Then there is Evan Parker, a student who appears to have never read a story, let alone aspired to write one. He’s a flat-out jerk who clearly doesn’t want Bonner’s advice. He’s there, he finally discloses to Bonner, to make connections that will lead to his finding a literary agent who will then, in turn, help him secure a book deal on the novel he’s writing. Bonner, in disbelief of all this, tries to convey how unlikely this is, especially since he won’t share any of his writing.

Parker’s unfazed, because the plot of his novel is a “sure thing.” He reluctantly acquiesces and allows a few pages to be read. Bonner inwardly concedes that this guy can write. It’s not great, but neither is it hackneyed. Then Parker unpacks the plot, and Bonner is stunned: The plot is amazing.

The workshop ends and Bonner moves on to other side gigs that are becoming less “side” than “main” because he has all but ceased writing. He creates a website “touting his editorial skills,” and it does not go well. “The writing he encountered in this new role of online editor, coach, and consultant (that marvelously malleable word) made the least of his Ripley students seem like Hemingway.”

A few years pass and Bonner wonders what became of Parker and his “sure thing.” After some online investigating, he learns that not only does the novel remain unpublished, but that Parker has died. And this is the moment, the crossroads. This amazing plot is now authorless. You can almost feel the rush of euphoria surge through Bonner as he justifies his decision. How can he deny a plot that needs a writer? Ignoring it is not an option; it would forever gnaw at him, at any true writer. And are not new stories mere retellings anyway? “’Miss Saigon’ from ‘Madame Butterfly.’ ‘The Hours’ from ‘Mrs. Dalloway.’ ‘The Lion King’ from ‘Hamlet,’ for goodness’ sake!” He was given an “urgent, shimmering thing,” so he, the literary writer, must write it.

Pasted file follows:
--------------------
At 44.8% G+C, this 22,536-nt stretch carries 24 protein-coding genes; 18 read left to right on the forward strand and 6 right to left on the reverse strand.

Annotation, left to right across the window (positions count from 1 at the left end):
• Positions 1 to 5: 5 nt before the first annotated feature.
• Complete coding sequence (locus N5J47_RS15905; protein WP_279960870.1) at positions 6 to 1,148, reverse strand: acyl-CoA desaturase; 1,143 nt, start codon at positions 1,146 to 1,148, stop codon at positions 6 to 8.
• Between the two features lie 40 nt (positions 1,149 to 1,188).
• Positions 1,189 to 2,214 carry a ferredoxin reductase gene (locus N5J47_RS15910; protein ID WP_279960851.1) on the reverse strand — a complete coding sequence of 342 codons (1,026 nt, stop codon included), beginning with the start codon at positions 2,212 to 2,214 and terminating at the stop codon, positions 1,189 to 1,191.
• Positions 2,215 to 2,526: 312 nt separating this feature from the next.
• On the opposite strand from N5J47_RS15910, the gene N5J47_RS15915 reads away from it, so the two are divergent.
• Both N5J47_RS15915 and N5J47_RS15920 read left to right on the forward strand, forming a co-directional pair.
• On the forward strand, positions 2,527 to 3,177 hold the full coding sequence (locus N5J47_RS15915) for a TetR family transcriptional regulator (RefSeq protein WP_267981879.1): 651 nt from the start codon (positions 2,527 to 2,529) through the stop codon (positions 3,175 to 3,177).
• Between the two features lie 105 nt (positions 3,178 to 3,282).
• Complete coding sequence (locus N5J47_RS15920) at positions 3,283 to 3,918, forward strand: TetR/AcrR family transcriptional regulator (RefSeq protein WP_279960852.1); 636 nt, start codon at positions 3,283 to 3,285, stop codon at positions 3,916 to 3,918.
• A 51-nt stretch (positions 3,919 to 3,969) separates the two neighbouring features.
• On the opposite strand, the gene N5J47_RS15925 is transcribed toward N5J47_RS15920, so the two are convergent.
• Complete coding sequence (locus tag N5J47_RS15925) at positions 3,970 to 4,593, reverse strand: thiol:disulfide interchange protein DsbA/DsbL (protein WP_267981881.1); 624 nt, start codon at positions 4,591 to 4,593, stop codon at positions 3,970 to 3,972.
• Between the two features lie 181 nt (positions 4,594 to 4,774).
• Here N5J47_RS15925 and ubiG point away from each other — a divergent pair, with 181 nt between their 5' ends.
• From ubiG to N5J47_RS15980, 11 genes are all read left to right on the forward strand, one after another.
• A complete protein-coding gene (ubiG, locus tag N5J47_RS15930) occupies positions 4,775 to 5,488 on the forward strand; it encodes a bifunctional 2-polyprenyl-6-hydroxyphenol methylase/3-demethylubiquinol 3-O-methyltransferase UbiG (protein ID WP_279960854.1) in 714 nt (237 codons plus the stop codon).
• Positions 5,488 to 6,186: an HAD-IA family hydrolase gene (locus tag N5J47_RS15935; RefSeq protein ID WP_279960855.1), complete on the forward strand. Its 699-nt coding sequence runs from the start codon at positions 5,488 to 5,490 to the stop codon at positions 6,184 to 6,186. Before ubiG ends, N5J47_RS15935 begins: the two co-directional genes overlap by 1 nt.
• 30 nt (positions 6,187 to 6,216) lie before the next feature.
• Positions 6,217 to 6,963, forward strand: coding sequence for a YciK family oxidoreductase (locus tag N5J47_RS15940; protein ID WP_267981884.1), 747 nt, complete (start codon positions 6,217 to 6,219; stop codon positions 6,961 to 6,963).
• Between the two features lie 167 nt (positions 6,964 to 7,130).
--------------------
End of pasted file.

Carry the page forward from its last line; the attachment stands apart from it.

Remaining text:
Once published, Bonner’s book becomes every bit the success he hoped. Straight to the top of the bestseller list. Oprah blesses it. His appearances and readings now fill auditoriums. (He no longer has to suffer through the indignity — as he did during his earlier books — of having only his parents show up at a reading.)

He’s living the successful writerly life he has always wanted. Yet he’s terrified. At any moment someone could stand up during a reading and yell out that he is a fraud. And come it does, the allegation, via an anonymous email: “You are a thief.”

To say any more about what happens next would be criminal. (I will say: It’s engaging.) Stephen King has a blurb on the jacket calling it “Insanely readable.” I’m not quite sure what he means by that, but I’ll agree. And it’s more than the plot. Korelitz made Bonner a curious joy to spend time with. He’s pleasant enough on the outside but sardonic on the inside. To wit: Before his fame — and while teaching — he expresses to a colleague who teaches poetry that he wished he read more poetry. In reality: “He didn’t, actually, but he wished he wished he read more poetry, which ought to count for something.” After he’s famous, and after yet another bloke says to him, “My wife read your book,” Bonner thinks, “Five monosyllabic words, speaking volumes.”